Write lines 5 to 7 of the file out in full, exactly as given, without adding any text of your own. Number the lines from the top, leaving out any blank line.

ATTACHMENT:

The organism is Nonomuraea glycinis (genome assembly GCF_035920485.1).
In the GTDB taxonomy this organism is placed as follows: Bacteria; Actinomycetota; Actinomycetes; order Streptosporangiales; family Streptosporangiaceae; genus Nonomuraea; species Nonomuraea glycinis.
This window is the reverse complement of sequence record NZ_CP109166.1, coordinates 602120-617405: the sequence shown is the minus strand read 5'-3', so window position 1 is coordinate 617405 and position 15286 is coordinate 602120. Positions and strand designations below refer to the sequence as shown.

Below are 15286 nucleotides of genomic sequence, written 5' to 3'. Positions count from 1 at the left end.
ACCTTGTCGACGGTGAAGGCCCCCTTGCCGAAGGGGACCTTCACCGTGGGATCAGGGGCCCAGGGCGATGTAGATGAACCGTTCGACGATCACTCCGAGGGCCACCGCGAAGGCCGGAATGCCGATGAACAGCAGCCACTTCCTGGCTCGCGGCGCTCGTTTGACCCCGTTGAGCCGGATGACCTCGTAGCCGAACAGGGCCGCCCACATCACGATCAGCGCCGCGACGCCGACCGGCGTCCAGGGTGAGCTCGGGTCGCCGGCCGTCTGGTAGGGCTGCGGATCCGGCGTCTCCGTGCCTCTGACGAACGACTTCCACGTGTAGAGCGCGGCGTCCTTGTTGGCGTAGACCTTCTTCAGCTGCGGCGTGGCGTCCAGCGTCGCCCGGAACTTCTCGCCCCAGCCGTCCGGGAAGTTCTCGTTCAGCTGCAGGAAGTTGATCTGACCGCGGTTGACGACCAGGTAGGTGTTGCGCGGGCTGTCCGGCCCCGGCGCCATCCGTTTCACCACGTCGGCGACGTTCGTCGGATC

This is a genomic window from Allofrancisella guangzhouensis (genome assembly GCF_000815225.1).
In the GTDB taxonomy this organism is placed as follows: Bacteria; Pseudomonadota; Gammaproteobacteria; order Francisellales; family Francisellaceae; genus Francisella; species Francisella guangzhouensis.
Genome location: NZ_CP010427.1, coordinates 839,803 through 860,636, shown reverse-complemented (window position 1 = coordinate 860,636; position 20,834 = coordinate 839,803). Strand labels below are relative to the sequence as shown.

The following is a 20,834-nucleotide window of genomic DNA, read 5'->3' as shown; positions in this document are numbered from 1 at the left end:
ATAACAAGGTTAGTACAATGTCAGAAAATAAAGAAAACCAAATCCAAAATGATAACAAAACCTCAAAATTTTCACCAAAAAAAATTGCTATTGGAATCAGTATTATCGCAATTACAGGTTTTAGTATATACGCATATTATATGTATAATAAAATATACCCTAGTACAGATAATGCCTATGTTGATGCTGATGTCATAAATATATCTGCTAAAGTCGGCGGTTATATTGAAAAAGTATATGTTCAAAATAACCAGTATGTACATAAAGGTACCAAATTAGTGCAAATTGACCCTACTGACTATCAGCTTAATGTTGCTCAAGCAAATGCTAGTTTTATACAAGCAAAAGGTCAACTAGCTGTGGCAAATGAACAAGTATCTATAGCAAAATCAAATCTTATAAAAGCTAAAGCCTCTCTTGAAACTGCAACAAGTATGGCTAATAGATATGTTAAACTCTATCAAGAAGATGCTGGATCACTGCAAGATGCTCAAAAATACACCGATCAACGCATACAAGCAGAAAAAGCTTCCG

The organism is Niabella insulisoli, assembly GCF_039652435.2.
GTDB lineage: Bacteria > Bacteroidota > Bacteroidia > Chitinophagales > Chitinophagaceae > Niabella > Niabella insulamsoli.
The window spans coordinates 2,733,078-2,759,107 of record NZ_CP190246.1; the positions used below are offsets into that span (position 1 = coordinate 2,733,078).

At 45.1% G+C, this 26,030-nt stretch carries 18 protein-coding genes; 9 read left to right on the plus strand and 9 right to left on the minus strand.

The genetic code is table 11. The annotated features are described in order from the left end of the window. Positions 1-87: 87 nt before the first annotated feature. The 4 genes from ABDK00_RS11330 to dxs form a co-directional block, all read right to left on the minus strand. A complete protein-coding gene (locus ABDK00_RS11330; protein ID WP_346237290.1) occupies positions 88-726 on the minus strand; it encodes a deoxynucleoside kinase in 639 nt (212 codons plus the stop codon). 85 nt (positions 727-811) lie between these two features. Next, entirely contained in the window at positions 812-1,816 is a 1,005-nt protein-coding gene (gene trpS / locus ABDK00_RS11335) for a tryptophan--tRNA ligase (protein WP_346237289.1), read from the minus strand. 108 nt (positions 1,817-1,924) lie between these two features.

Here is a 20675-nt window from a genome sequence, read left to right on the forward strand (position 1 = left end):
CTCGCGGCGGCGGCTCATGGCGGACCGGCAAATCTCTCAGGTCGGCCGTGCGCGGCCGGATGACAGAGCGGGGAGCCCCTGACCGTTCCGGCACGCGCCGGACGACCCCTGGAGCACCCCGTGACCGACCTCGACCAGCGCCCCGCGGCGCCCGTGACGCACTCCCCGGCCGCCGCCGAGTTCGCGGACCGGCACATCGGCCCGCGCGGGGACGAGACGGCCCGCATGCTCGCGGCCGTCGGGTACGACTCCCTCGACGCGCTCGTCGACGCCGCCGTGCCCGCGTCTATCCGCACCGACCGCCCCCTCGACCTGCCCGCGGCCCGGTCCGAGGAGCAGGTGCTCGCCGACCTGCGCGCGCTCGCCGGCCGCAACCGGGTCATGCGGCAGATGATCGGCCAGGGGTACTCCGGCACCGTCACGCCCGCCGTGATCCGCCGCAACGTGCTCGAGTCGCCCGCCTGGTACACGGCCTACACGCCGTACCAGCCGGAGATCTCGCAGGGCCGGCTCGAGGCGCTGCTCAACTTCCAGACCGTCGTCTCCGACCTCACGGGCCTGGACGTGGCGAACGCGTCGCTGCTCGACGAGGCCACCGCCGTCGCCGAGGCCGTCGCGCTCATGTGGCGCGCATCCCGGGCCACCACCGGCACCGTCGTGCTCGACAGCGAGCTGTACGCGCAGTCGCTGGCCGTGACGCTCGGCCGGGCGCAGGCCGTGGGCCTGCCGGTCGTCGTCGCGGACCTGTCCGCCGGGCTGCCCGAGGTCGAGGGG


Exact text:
ACCTTGTCGACGGTGAAGGCCCCCTTGCCGAAGGGGACCTTCACCGTGGGATCAGGGGCCCAGGGCGATGTAGATGAACCGTTCGACGATCACTCCGAGGGCCACCGCGAAGGCCGGAATGCCGATGAACAGCAGCCACTTCCTGGCTCGCGGCGCTCGTTTGACCCCGTTGAGCCGGATGACCTCGTAGCCGAACAGGGCCGCCCACATCACGATCAGCGCCGCGACGCCGACCGGCGTCCAGGGTGAGCTCGGGTCGCCGGCCGTCTGGTAGGGCTGCGGATCCGGCGTCTCCGTGCCTCTGACGAACGACTTCCACGTGTAGAGCGCGGCGTCCTTGTTGGCGTAGACCTTCTTCAGCTGCGGCGTGGCGTCCAGCGTCGCCCGGAACTTCTCGCCCCAGCCGTCCGGGAAGTTCTCGTTCAGCTGCAGGAAGTTGATCTGACCGCGGTTGACGACCAGGTAGGTGTTGCGCGGGCTGTCCGGCCCCGGCGCCATCCGTTTCACCACGTCGGCGACGTTCGTCGGATC

This is a genomic window from Allofrancisella guangzhouensis (genome assembly GCF_000815225.1).
In the GTDB taxonomy this organism is placed as follows: Bacteria; Pseudomonadota; Gammaproteobacteria; order Francisellales; family Francisellaceae; genus Francisella; species Francisella guangzhouensis.